After an unmemorable 14 months at Posh, Still ended up back at the Daggers in 2004 and became synonymous with the Victoria Road club, leading them to a stint in League One for the first time in their history.

It ended nine years later. Disgruntled when Dwight Gayle, now at Crystal Palace, was sold to Peterborough six months earlier than initially planned, the offer of taking over at Luton, in a division below, proved to be enticing.

It seemed a curious choice, leaving south Essex to attempt what four previous managers had failed to do - take Luton back to the Football League.

"I had other opportunities to leave. But once the Gayle thing happened, it disappointed me. I don't blame them, they needed the money," he said.

"Dagenham is the closest club I'll ever have to me. But also I'm a professional and I felt I might not get the best out of myself.

"The challenge of Luton was too good to turn down. People I spoke to tried to put me off. That's why I came.

"They would talk about the pressure of the job, the expectation. Gary Brabin had tried, Richard Money had tried, Paul Buckle had tried, Mick Harford had tried.

"I wanted to go somewhere and have a challenge. It wasn't the success of doing it. It's the ride. The highs and lows."

While previous managers have failed to harness the tenacity across the terraces at Kenilworth Road, Still has somehow utilised it.

Captain Ronnie Henry's run-in with a supporter during a game at Lincoln in September proved to be the catalyst.

Still invited the fan to training and brought him into a post-match team huddle. The message was clear: We are with you, not against you.

It was a move that went some way to sparking a club-record 27-game unbeaten run in the league and personified the quirkiness of the man in charge.

"He's been like that from the start. In team meetings he's always like that, relaxed and laid back," said top scorer Andre Gray, who has already eclipsed last season's personal total of 20 goals by hitting 27 this time around.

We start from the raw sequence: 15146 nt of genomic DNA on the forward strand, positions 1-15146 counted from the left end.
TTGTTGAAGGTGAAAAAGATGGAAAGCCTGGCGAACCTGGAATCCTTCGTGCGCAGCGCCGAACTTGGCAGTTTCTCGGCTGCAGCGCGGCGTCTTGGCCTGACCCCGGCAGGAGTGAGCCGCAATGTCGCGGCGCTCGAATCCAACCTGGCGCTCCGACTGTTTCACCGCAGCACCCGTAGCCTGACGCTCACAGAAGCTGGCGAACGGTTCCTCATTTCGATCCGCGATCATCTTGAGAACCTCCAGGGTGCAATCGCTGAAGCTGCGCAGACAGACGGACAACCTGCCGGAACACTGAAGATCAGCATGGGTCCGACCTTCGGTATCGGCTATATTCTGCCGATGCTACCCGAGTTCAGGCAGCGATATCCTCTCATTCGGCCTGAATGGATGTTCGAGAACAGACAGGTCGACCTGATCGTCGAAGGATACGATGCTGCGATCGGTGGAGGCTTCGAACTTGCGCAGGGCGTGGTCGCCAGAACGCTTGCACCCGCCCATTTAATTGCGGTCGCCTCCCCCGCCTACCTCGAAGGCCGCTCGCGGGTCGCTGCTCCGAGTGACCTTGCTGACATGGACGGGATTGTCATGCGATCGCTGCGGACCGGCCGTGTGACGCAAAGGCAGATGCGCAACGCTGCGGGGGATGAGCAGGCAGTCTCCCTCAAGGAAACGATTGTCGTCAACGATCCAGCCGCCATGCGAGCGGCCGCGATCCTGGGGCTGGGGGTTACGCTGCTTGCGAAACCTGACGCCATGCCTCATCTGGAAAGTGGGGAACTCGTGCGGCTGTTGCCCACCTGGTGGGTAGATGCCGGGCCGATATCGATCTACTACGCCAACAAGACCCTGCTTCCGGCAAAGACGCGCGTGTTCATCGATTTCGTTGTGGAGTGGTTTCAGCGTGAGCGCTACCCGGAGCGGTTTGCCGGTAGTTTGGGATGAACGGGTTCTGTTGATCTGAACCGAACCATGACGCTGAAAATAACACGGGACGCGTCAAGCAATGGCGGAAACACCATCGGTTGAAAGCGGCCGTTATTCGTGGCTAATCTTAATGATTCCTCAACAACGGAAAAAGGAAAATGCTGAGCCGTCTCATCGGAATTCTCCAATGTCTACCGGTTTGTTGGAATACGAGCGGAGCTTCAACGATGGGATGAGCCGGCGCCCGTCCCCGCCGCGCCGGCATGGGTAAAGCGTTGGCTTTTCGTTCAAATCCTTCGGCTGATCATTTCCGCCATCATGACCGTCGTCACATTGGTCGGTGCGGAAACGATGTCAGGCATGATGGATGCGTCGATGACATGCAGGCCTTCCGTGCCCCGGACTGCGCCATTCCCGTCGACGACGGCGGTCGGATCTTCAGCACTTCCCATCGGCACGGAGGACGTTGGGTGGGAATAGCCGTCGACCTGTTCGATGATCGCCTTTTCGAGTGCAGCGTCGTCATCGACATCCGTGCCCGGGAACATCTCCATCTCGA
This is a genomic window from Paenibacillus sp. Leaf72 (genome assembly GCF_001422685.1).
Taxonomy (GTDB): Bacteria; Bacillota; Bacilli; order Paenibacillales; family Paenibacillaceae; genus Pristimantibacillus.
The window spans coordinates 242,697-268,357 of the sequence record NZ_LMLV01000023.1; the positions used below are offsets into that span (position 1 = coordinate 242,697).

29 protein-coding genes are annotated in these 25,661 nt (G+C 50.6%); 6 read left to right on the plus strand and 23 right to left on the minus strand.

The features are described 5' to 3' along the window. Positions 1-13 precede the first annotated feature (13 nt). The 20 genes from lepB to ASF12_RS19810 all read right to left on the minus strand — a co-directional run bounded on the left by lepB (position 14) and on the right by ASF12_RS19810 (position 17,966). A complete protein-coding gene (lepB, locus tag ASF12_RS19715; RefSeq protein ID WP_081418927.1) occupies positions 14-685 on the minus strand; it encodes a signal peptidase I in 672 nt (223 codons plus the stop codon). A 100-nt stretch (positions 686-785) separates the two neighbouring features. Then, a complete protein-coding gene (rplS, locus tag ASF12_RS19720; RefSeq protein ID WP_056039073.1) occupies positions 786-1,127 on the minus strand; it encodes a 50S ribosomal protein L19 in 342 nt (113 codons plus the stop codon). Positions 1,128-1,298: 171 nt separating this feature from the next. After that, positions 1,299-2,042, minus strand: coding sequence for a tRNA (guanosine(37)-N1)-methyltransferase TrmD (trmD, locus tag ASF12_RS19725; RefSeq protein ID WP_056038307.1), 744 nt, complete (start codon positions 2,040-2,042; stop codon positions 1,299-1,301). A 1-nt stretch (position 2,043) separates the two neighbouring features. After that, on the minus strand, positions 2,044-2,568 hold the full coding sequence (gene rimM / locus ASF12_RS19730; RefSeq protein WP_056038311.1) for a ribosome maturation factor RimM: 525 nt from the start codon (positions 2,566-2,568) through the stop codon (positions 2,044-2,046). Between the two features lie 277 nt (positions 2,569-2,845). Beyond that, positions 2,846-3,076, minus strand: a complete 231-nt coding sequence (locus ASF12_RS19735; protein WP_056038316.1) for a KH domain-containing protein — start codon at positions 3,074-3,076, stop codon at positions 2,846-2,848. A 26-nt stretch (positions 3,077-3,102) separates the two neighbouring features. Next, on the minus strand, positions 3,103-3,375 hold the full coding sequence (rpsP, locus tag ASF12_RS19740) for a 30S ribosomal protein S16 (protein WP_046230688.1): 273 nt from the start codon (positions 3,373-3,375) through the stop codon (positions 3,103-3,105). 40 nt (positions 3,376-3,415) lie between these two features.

Investors and board members have done so much to stabilise the Hatters off the pitch, and with an average attendance that would stand up well in League One, managing director Gary Sweet's expectation of Championship football does not seem far-fetched.

It is an attainable prospect for Still, so often a pragmatist.

"Working in business taught me success has to be achievable and realistic. If none of those are there, you haven't got a chance," he said.

"If I was told Luton want to be in the Champions League in five years, I wouldn't be here. It's not achievable or realistic.

"If you want success quickly, I'm not your man. Any success I've had has not been bought and has not happened in a flash."

Second-tier football is something Still has never experienced, despite offers while he was at Dagenham.

The man defined by non-league achievements, for nurturing lower league talent, could feasibly add that achievement to his CV.

"It gives me so much more pleasure to make a player than buy a player," said Still.

"And it would give me so much more pleasure to take a team to the Championship than to go to a Championship club."

Owen added: "It would be fabulous if he could be a manager higher up. But I only want it to be with Luton Town."

In the meantime, fresh from being the saviour to end Luton's nightmare, Still can take a look at his notepad and know that the man in the hat with the big mouth is probably a happy Hatter these days.